This is one of those posts that has been hanging around unfinished for a while. Might be because it is too good to die, or because it is too bad to publish….
The Best Advice I Ever Got
I was a brand new Life Insurance agent, freshly qualified for my state license, when I went to work for the largest corporation on earth, Mutual Benefit Life. Life Insurance was a tough nut to crack then, it is tough now. When I went to work for MBL I had a 1 year contract with an advance against commissions. Means that they cut me a check every month whether or not I earned that amount in commission. This was well before Yota uttered his epic line “Do or do not. There is no try.” but let me tell you, MBL expected results. Soon.
In exchange for that contract, MBL agreed to give me extensive sales training and assign me to a ‘General Agent’ who had been there, done that, gotten the T shirt and written the book. They also agreed to provide me an office at the most prestigious address in Spokane, Wa. I became what is known as a ‘house agent’. Which meant they paid the rent, they paid for the coffee, and provided the Wall Street Journal. I also had access to a ‘pool secretary’ but since I was so junior, that was not too much:) I learned to do stuff on my own, including the Wang Mini, my first real exposure to computers. I learned how to run the Wang so well that my fellow agents would ask me to do stuff for them on a rush basis. They got to know, like and trust me.
Wild Bill Huestead
Bill was my General Agent. He was from Montana, and had grown up in the rough and tumble just like I had. He knew everything about everything and some stuff that that he didn’t even know. He was a relentless task master on the training, did it all himself. He wasn’t too fond of jackets, so was ordinarily in shirt sleeves, which meant that I could be in shirt sleeves too.
He did stuff by the book. His book. He never varied, never changed. You knew early on what Wild Bill wanted from you, and when. I just loved him, even when he was not so happy with me. One of the requirements in Bills book was that everything had to be written. You could have the brain flash of the century and before you could tell Bill, you had to write it up. No exceptions.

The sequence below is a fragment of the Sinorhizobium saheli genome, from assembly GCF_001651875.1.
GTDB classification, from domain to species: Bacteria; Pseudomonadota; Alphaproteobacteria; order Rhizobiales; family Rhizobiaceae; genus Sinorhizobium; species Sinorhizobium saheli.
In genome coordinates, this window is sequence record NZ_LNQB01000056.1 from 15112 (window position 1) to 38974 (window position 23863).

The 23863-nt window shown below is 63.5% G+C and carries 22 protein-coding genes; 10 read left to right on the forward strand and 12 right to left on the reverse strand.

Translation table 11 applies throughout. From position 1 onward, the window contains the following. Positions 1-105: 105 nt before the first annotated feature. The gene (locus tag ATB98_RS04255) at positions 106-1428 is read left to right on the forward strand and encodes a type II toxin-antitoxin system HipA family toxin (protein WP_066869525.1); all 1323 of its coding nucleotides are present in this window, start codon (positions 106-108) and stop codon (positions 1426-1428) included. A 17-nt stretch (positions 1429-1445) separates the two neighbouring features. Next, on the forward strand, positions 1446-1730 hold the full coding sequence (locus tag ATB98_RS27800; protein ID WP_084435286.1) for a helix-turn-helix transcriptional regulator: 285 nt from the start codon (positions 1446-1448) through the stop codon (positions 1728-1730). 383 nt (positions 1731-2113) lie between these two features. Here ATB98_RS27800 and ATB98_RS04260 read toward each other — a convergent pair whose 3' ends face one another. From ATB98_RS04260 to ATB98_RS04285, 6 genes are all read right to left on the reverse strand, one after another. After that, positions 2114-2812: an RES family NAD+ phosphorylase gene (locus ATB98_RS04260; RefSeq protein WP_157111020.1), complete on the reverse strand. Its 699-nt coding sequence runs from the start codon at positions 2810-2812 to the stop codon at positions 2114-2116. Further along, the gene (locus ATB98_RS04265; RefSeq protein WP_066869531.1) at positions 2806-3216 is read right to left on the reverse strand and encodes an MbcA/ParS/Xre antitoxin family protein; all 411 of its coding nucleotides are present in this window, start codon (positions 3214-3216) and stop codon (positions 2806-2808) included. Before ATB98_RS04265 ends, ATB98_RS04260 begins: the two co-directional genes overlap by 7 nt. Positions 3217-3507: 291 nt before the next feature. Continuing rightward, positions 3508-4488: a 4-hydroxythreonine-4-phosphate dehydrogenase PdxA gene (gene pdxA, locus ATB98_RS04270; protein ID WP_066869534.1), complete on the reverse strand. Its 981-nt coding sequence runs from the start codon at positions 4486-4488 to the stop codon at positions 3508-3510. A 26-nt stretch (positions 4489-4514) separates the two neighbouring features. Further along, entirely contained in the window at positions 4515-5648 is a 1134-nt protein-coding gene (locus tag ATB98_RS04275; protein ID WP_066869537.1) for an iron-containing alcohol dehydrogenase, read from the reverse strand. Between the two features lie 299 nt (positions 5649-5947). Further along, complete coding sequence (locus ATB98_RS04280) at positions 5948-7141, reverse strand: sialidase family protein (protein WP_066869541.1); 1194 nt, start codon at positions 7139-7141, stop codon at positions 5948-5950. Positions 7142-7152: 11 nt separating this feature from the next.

We had a small problem in the office about the distribution of resources. I’m not talking pencils and paperclips but the company leads. In my opinion it was pretty haphazzard, and I never got my share.
So. I wrote a half a page (I had an IBM Selectric RIGHT IN MY OFFICE) detailing the problem and my concerns for staff and personal moral. I screwed up my nerve, called Bill’s secretary to see if I could see him, and walked into the temple of the office. I sat, and slid my sheet of paper across the 4 feet of clear cedar between he and I. He picked it up, read it, UhHm’d a couple of times and turned it over to look at the blank side. Looked at his desk carefully (there was absolutely nothing on it except highly polished wood) and said:
“You must have dropped the other sheet on the way into the office. The one with the solution that you have come up with. A bright guy like you knows that I have plenty of problems, and don’t need you or anyone else to find me more. What I need from you is a solution. Why don’t you go find that other sheet?”
I went back to my teeny office with the steel desk and wrote up a solution to the problem. Took about an hour, and took it to Bill. He looked at it, smiled and said ‘Looks good. We’ll do that.’.
It’s my job to find solutions, not problems.
I said in the beginning that I went to work for the largest corporation on earth (IBM was number 2) Mutual Benefit Life. Yet most of you have never heard of it. Why? Because extreme poor management and the junk bond king Jeffery Milken brought MBL down in 2 years. From the largest on earth to a fire sale for their physical assets in 2 years.
It really doesn’t matter how big you get.
I’m just sayin’